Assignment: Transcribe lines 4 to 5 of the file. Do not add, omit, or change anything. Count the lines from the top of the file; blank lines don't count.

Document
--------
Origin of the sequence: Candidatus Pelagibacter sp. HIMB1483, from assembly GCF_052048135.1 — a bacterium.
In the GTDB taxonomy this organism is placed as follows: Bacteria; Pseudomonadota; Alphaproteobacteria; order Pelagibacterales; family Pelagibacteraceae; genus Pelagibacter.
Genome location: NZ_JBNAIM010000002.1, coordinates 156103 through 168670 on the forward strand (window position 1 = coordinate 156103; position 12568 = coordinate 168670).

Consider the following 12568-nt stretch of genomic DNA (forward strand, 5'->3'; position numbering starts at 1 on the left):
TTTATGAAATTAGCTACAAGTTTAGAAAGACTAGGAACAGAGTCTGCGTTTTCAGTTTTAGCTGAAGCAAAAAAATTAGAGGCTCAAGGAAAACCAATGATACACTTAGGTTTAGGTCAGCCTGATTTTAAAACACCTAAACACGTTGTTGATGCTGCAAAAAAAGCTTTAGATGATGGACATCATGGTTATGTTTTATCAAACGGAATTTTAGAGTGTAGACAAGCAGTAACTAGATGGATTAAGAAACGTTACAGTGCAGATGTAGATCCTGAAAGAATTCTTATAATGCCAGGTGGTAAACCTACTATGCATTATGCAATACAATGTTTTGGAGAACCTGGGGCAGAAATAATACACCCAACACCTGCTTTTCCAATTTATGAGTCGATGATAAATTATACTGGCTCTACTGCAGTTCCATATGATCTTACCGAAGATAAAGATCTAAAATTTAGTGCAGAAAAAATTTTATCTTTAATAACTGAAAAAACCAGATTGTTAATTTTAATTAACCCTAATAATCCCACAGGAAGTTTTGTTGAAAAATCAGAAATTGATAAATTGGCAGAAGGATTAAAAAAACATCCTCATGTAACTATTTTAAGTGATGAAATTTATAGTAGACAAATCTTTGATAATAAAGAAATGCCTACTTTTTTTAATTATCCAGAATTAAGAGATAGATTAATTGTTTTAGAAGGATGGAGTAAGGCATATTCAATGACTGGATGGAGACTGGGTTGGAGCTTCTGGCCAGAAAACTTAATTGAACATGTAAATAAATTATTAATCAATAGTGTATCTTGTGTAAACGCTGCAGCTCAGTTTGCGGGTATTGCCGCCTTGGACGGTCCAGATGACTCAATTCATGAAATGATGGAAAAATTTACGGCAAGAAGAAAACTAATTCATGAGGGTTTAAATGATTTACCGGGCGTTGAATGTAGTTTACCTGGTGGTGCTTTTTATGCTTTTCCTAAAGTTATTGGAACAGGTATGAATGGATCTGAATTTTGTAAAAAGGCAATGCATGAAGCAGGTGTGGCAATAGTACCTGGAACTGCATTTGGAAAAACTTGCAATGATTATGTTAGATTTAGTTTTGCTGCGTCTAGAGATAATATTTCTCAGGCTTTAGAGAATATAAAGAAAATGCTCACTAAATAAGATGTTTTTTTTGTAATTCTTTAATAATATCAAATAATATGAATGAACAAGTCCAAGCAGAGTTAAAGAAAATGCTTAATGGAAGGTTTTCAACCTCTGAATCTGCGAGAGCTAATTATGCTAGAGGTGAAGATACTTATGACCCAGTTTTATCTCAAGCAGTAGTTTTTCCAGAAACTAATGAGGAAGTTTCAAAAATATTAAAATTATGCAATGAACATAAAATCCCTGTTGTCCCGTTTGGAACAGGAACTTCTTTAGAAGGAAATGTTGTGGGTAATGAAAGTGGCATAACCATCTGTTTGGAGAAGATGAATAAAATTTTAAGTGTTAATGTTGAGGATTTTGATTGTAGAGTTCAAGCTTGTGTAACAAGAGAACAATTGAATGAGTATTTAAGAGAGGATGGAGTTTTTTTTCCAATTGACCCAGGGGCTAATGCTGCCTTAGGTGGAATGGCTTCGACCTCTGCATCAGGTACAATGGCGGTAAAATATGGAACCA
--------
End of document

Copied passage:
Consider the following 12568-nt stretch of genomic DNA (forward strand, 5'->3'; position numbering starts at 1 on the left):
TTTATGAAATTAGCTACAAGTTTAGAAAGACTAGGAACAGAGTCTGCGTTTTCAGTTTTAGCTGAAGCAAAAAAATTAGAGGCTCAAGGAAAACCAATGATACACTTAGGTTTAGGTCAGCCTGATTTTAAAACACCTAAACACGTTGTTGATGCTGCAAAAAAAGCTTTAGATGATGGACATCATGGTTATGTTTTATCAAACGGAATTTTAGAGTGTAGACAAGCAGTAACTAGATGGATTAAGAAACGTTACAGTGCAGATGTAGATCCTGAAAGAATTCTTATAATGCCAGGTGGTAAACCTACTATGCATTATGCAATACAATGTTTTGGAGAACCTGGGGCAGAAATAATACACCCAACACCTGCTTTTCCAATTTATGAGTCGATGATAAATTATACTGGCTCTACTGCAGTTCCATATGATCTTACCGAAGATAAAGATCTAAAATTTAGTGCAGAAAAAATTTTATCTTTAATAACTGAAAAAACCAGATTGTTAATTTTAATTAACCCTAATAATCCCACAGGAAGTTTTGTTGAAAAATCAGAAATTGATAAATTGGCAGAAGGATTAAAAAAACATCCTCATGTAACTATTTTAAGTGATGAAATTTATAGTAGACAAATCTTTGATAATAAAGAAATGCCTACTTTTTTTAATTATCCAGAATTAAGAGATAGATTAATTGTTTTAGAAGGATGGAGTAAGGCATATTCAATGACTGGATGGAGACTGGGTTGGAGCTTCTGGCCAGAAAACTTAATTGAACATGTAAATAAATTATTAATCAATAGTGTATCTTGTGTAAACGCTGCAGCTCAGTTTGCGGGTATTGCCGCCTTGGACGGTCCAGATGACTCAATTCATGAAATGATGGAAAAATTTACGGCAAGAAGAAAACTAATTCATGAGGGTTTAAATGATTTACCGGGCGTTGAATGTAGTTTACCTGGTGGTGCTTTTTATGCTTTTCCTAAAGTTATTGGAACAGGTATGAATGGATCTGAATTTTGTAAAAAGGCAATGCATGAAGCAGGTGTGGCAATAGTACCTGGAACTGCATTTGGAAAAACTTGCAATGATTATGTTAGATTTAGTTTTGCTGCGTCTAGAGATAATATTTCTCAGGCTTTAGAGAATATAAAGAAAATGCTCACTAAATAAGATGTTTTTTTTGTAATTCTTTAATAATATCAAATAATATGAATGAACAAGTCCAAGCAGAGTTAAAGAAAATGCTTAATGGAAGGTTTTCAACCTCTGAATCTGCGAGAGCTAATTATGCTAGAGGTGAAGATACTTATGACCCAGTTTTATCTCAAGCAGTAGTTTTTCCAGAAACTAATGAGGAAGTTTCAAAAATATTAAAATTATGCAATGAACATAAAATCCCTGTTGTCCCGTTTGGAACAGGAACTTCTTTAGAAGGAAATGTTGTGGGTAATGAAAGTGGCATAACCATCTGTTTGGAGAAGATGAATAAAATTTTAAGTGTTAATGTTGAGGATTTTGATTGTAGAGTTCAAGCTTGTGTAACAAGAGAACAATTGAATGAGTATTTAAGAGAGGATGGAGTTTTTTTTCCAATTGACCCAGGGGCTAATGCTGCCTTAGGTGGAATGGCTTCGACCTCTGCATCAGGTACAATGGCGGTAAAATATGGAACCA